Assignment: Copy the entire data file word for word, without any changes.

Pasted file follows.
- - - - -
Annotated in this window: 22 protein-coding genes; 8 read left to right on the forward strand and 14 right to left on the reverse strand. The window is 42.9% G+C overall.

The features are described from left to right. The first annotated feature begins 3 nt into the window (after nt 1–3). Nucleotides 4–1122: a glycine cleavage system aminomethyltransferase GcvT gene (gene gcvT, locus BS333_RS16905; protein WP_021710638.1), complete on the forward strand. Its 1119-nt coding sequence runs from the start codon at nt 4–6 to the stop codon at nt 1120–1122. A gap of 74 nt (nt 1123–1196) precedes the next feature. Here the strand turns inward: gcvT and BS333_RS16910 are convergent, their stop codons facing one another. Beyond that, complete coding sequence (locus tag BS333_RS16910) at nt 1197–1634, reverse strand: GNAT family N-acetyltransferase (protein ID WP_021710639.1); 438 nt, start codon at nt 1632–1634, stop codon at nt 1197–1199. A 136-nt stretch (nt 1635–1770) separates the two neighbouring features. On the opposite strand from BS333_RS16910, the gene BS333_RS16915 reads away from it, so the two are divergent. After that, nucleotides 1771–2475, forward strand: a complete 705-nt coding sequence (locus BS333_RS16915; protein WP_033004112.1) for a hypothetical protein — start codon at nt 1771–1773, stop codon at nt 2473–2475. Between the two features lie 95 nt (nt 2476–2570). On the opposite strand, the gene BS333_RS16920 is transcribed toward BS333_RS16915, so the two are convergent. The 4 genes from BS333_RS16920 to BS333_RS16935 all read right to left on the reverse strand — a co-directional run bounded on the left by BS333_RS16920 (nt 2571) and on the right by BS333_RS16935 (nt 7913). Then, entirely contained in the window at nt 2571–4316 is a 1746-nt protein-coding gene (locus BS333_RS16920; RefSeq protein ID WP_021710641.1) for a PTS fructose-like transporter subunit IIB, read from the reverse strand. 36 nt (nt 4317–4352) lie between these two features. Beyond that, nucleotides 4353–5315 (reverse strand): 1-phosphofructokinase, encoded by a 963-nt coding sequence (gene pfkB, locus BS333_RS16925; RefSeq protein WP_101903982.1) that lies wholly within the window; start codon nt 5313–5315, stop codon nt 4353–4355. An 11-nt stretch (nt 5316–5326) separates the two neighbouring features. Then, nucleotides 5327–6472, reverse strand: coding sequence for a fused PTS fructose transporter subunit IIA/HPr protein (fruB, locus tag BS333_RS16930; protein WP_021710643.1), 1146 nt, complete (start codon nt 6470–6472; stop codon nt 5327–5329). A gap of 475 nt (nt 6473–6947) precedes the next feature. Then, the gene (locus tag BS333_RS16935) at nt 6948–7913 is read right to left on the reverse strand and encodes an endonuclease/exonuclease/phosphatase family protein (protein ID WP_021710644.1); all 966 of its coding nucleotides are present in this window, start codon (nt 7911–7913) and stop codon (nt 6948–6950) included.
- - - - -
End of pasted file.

Annotated in this window: 22 protein-coding genes; 8 read left to right on the forward strand and 14 right to left on the reverse strand. The window is 42.9% G+C overall.

The features are described from left to right. The first annotated feature begins 3 nt into the window (after nt 1–3). Nucleotides 4–1122: a glycine cleavage system aminomethyltransferase GcvT gene (gene gcvT, locus BS333_RS16905; protein WP_021710638.1), complete on the forward strand. Its 1119-nt coding sequence runs from the start codon at nt 4–6 to the stop codon at nt 1120–1122. A gap of 74 nt (nt 1123–1196) precedes the next feature. Here the strand turns inward: gcvT and BS333_RS16910 are convergent, their stop codons facing one another. Beyond that, complete coding sequence (locus tag BS333_RS16910) at nt 1197–1634, reverse strand: GNAT family N-acetyltransferase (protein ID WP_021710639.1); 438 nt, start codon at nt 1632–1634, stop codon at nt 1197–1199. A 136-nt stretch (nt 1635–1770) separates the two neighbouring features. On the opposite strand from BS333_RS16910, the gene BS333_RS16915 reads away from it, so the two are divergent. After that, nucleotides 1771–2475, forward strand: a complete 705-nt coding sequence (locus BS333_RS16915; protein WP_033004112.1) for a hypothetical protein — start codon at nt 1771–1773, stop codon at nt 2473–2475. Between the two features lie 95 nt (nt 2476–2570). On the opposite strand, the gene BS333_RS16920 is transcribed toward BS333_RS16915, so the two are convergent. The 4 genes from BS333_RS16920 to BS333_RS16935 all read right to left on the reverse strand — a co-directional run bounded on the left by BS333_RS16920 (nt 2571) and on the right by BS333_RS16935 (nt 7913). Then, entirely contained in the window at nt 2571–4316 is a 1746-nt protein-coding gene (locus BS333_RS16920; RefSeq protein ID WP_021710641.1) for a PTS fructose-like transporter subunit IIB, read from the reverse strand. 36 nt (nt 4317–4352) lie between these two features. Beyond that, nucleotides 4353–5315 (reverse strand): 1-phosphofructokinase, encoded by a 963-nt coding sequence (gene pfkB, locus BS333_RS16925; RefSeq protein WP_101903982.1) that lies wholly within the window; start codon nt 5313–5315, stop codon nt 4353–4355. An 11-nt stretch (nt 5316–5326) separates the two neighbouring features. Then, nucleotides 5327–6472, reverse strand: coding sequence for a fused PTS fructose transporter subunit IIA/HPr protein (fruB, locus tag BS333_RS16930; protein WP_021710643.1), 1146 nt, complete (start codon nt 6470–6472; stop codon nt 5327–5329). A gap of 475 nt (nt 6473–6947) precedes the next feature. Then, the gene (locus tag BS333_RS16935) at nt 6948–7913 is read right to left on the reverse strand and encodes an endonuclease/exonuclease/phosphatase family protein (protein ID WP_021710644.1); all 966 of its coding nucleotides are present in this window, start codon (nt 7911–7913) and stop codon (nt 6948–6950) included.